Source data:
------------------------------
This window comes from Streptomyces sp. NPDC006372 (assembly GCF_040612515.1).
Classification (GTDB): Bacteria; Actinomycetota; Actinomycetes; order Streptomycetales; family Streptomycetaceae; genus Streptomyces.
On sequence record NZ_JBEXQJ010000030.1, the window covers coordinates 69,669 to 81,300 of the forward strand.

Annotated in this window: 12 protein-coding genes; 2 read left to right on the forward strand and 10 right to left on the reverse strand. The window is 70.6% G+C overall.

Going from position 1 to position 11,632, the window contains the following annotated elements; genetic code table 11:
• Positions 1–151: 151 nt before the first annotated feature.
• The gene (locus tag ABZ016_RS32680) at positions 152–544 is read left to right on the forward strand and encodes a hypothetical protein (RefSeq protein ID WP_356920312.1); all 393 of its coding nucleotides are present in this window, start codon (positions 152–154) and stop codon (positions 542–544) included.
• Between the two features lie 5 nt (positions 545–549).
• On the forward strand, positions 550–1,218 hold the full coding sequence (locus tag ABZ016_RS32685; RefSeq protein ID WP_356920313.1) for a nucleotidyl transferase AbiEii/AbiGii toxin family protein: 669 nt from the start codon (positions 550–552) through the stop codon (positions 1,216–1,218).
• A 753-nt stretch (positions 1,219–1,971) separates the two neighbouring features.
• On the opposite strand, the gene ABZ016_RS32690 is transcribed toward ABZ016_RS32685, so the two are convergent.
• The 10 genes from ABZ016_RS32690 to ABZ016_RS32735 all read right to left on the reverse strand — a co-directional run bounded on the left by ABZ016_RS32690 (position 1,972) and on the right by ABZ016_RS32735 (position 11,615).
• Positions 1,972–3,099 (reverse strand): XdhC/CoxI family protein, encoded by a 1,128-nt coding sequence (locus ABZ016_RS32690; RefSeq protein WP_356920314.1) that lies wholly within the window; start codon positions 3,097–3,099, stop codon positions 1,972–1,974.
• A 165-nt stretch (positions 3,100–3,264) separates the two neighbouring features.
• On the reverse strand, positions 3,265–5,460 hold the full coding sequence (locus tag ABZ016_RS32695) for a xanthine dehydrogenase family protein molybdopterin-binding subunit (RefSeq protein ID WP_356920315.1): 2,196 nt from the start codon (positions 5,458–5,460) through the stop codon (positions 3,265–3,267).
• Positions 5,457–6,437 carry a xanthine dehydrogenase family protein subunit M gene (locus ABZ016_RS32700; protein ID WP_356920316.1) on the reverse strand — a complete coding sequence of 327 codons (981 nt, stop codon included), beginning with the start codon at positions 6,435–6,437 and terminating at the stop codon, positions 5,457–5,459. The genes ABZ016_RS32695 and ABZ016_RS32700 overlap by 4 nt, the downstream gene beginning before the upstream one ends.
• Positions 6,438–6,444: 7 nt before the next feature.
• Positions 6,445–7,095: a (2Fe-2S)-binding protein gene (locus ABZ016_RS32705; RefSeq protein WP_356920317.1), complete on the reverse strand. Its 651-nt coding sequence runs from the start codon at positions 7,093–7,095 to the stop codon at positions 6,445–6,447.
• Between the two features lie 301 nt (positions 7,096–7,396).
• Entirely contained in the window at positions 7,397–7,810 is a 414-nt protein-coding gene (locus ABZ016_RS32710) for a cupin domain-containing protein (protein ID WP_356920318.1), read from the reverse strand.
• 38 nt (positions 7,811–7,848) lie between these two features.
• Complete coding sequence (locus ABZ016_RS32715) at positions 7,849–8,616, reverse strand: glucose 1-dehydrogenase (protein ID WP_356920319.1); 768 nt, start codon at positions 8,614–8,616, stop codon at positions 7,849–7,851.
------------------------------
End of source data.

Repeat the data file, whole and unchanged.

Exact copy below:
This window comes from Streptomyces sp. NPDC006372 (assembly GCF_040612515.1).
Classification (GTDB): Bacteria; Actinomycetota; Actinomycetes; order Streptomycetales; family Streptomycetaceae; genus Streptomyces.
On sequence record NZ_JBEXQJ010000030.1, the window covers coordinates 69,669 to 81,300 of the forward strand.

Annotated in this window: 12 protein-coding genes; 2 read left to right on the forward strand and 10 right to left on the reverse strand. The window is 70.6% G+C overall.

Going from position 1 to position 11,632, the window contains the following annotated elements; genetic code table 11:
• Positions 1–151: 151 nt before the first annotated feature.
• The gene (locus tag ABZ016_RS32680) at positions 152–544 is read left to right on the forward strand and encodes a hypothetical protein (RefSeq protein ID WP_356920312.1); all 393 of its coding nucleotides are present in this window, start codon (positions 152–154) and stop codon (positions 542–544) included.
• Between the two features lie 5 nt (positions 545–549).
• On the forward strand, positions 550–1,218 hold the full coding sequence (locus tag ABZ016_RS32685; RefSeq protein ID WP_356920313.1) for a nucleotidyl transferase AbiEii/AbiGii toxin family protein: 669 nt from the start codon (positions 550–552) through the stop codon (positions 1,216–1,218).
• A 753-nt stretch (positions 1,219–1,971) separates the two neighbouring features.
• On the opposite strand, the gene ABZ016_RS32690 is transcribed toward ABZ016_RS32685, so the two are convergent.
• The 10 genes from ABZ016_RS32690 to ABZ016_RS32735 all read right to left on the reverse strand — a co-directional run bounded on the left by ABZ016_RS32690 (position 1,972) and on the right by ABZ016_RS32735 (position 11,615).
• Positions 1,972–3,099 (reverse strand): XdhC/CoxI family protein, encoded by a 1,128-nt coding sequence (locus ABZ016_RS32690; RefSeq protein WP_356920314.1) that lies wholly within the window; start codon positions 3,097–3,099, stop codon positions 1,972–1,974.
• A 165-nt stretch (positions 3,100–3,264) separates the two neighbouring features.
• On the reverse strand, positions 3,265–5,460 hold the full coding sequence (locus tag ABZ016_RS32695) for a xanthine dehydrogenase family protein molybdopterin-binding subunit (RefSeq protein ID WP_356920315.1): 2,196 nt from the start codon (positions 5,458–5,460) through the stop codon (positions 3,265–3,267).
• Positions 5,457–6,437 carry a xanthine dehydrogenase family protein subunit M gene (locus ABZ016_RS32700; protein ID WP_356920316.1) on the reverse strand — a complete coding sequence of 327 codons (981 nt, stop codon included), beginning with the start codon at positions 6,435–6,437 and terminating at the stop codon, positions 5,457–5,459. The genes ABZ016_RS32695 and ABZ016_RS32700 overlap by 4 nt, the downstream gene beginning before the upstream one ends.
• Positions 6,438–6,444: 7 nt before the next feature.
• Positions 6,445–7,095: a (2Fe-2S)-binding protein gene (locus ABZ016_RS32705; RefSeq protein WP_356920317.1), complete on the reverse strand. Its 651-nt coding sequence runs from the start codon at positions 7,093–7,095 to the stop codon at positions 6,445–6,447.
• Between the two features lie 301 nt (positions 7,096–7,396).
• Entirely contained in the window at positions 7,397–7,810 is a 414-nt protein-coding gene (locus ABZ016_RS32710) for a cupin domain-containing protein (protein ID WP_356920318.1), read from the reverse strand.
• 38 nt (positions 7,811–7,848) lie between these two features.
• Complete coding sequence (locus ABZ016_RS32715) at positions 7,849–8,616, reverse strand: glucose 1-dehydrogenase (protein ID WP_356920319.1); 768 nt, start codon at positions 8,614–8,616, stop codon at positions 7,849–7,851.